Surviving The Housing Bust: Economic Models vs. Reality

by: Roger Ehrenberg

As a student of economics, I have long marveled at the intricacy and mathematical beauty of microeconomic models. They seem to explain so much about the world in which we live and why we do what we do - except when they don't.

And a stark reminder of these limitations was on stage in an article titled "A Reality Check for Home Sellers" in yesterday's New York Times.

The story offered a prescriptive for seller behavior grounded in economic rationality without consideration of an even more powerful forces - psychology and utility.

While discussions of utility in neoclassical economics are generally absent of behavioral impacts, and merely seek to quantify rational trade-offs among economic goods, utilitarian explanations take into account consumer psychology and offer a more robust framework for understanding motivations and their implications for policy-making.

Preference utilitarianism, as put forth by Peter Singer, seems to be the most useful model for understanding the behavior described in today's article than more classical economic frameworks. It takes into account the uniqueness of each individual's perspective and validates their actions as being rational - for them. And this happens to describe the world in which we live, a world that is perceived differently by each economic actor.

Their study, “Loss Aversion and Seller Behavior: Evidence From the Housing Market,” appeared in The Quarterly Journal of Economics in November 2001. The professors gathered data on almost 6,000 Boston condominium listings from 1991 to 1997 and showed that for essentially identical condominiums, people who had bought at the peak and were facing a loss generally listed their properties for significantly more than those who had bought at a time when prices were lower.

Properties listed above the market price just sat there. In the Boston market over all, sellers listed their properties for an average of 35 percent above the expected sale price, and less than 30 percent of the properties sold in fewer than 180 days. In other words, much of the market went into a deep freeze as many people held out for market prices that no one would reasonably pay.

In classical economics, that’s not supposed to happen, but the episode did comport with the behavioral economics theory of loss aversion: people have a visceral — some might say “irrational” — hatred of losing money. They try to avoid doing so, even when it goes against their own best interests.

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So by being hung up about whether your condominium will sell for what you paid for it, you aren’t just driving yourself crazy trying to get a buyer. You may be threatening the very performance of the economy and driving up the unemployment rate — provided that many others behave in a similar way.

What is to be done? Well, if you are holding out for an above-market price to recoup your losses, perhaps you would do well to hear the advice that Professor Mayer gives his own family members.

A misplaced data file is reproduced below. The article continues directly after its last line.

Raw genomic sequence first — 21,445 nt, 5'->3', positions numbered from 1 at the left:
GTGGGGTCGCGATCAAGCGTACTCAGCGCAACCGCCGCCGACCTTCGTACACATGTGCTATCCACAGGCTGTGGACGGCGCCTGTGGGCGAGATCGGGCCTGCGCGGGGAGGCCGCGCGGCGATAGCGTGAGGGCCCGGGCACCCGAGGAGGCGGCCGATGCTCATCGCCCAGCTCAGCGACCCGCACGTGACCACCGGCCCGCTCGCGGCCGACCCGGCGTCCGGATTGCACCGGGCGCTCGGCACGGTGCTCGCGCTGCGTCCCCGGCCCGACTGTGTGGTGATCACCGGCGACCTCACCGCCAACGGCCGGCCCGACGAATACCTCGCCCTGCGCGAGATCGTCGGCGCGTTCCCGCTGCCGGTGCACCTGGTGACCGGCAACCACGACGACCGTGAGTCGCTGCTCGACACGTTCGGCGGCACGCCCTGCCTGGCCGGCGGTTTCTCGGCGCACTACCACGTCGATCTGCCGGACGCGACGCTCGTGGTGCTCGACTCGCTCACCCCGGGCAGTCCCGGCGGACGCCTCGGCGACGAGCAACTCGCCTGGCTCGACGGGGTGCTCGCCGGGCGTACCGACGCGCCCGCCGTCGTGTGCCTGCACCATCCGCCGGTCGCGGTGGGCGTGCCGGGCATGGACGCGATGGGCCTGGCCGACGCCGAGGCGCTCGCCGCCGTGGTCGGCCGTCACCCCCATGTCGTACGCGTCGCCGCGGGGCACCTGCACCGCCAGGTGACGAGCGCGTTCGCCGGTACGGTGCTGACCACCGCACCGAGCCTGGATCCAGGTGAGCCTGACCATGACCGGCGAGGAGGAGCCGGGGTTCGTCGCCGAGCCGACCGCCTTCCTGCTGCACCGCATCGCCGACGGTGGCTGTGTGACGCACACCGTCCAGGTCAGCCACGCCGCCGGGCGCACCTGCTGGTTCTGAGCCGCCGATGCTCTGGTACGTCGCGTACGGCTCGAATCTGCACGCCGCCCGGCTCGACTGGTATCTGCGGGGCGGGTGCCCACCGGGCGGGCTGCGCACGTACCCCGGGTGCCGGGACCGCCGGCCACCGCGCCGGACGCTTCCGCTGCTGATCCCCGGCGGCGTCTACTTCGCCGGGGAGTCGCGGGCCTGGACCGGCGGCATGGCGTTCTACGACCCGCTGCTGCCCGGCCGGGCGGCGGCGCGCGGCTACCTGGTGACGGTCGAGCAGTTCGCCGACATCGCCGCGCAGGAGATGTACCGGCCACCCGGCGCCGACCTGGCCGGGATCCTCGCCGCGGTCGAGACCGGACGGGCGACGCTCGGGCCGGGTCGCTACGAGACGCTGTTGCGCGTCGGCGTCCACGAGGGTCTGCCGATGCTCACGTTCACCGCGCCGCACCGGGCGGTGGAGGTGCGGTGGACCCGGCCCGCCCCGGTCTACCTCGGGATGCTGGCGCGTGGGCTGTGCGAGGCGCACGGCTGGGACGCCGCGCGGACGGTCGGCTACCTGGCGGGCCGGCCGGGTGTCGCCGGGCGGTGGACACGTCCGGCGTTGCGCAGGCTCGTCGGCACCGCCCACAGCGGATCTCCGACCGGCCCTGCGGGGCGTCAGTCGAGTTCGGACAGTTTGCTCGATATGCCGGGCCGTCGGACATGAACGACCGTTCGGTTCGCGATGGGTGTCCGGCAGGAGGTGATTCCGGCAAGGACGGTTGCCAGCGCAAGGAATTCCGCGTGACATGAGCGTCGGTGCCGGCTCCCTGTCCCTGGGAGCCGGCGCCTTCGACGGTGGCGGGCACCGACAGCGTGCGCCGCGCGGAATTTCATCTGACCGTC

“If you want to sell your house then you list it at the market price and you sell it,” he said. “If you don’t really want to sell then don’t put it on the market. But don’t say you want to sell and then set the price so high that you spend the year cleaning up every morning, having people walk through your living room and look in your medicine cabinets and reject you. That’s just painful — and expensive.”

His research offers a simple lesson for everyone out there waiting for a high price to push them back into the black: Get real.

You know what struck me when reading this article - one could replace the word "condominium" with "stocks" and you'd have the exact same effect. In general, retail investors hate selling losers. There is a psychological barrier to taking a loss, admitting a mistake, even if it is economically prudent to do so.

How many people do you know that held on to stocks from $60 down to $1, even when they really thought they should get out at $30? I personally know dozens. The concept of sunk costs gets thrown out the window when emotions get involved. As I've written previously, humans are not wired to always make rational economic decisions, though they are wired to always seek to maximize their utility. A discussion of consumer behavior in the absence of psychology and utility is almost valueless.

In the case of the Boston condo market, while it might not be economically rational to hold on in a depressed market, it would clearly cause greater emotional costs to sell than the economic benefits it would generate. And economists themselves just need to "get real" - people don't want rational economic explanations as a prescriptive for their behavior. They want to feel good. And if feeling good means holding on to losers, then this is what they'll do, regardless of what big-brained economists may say.

Therefore, policy-making needs to take into account consumers' inevitable "irrational" behavior, as this is a constraint that is very real, time-tested and one of the few immutable certainties of life.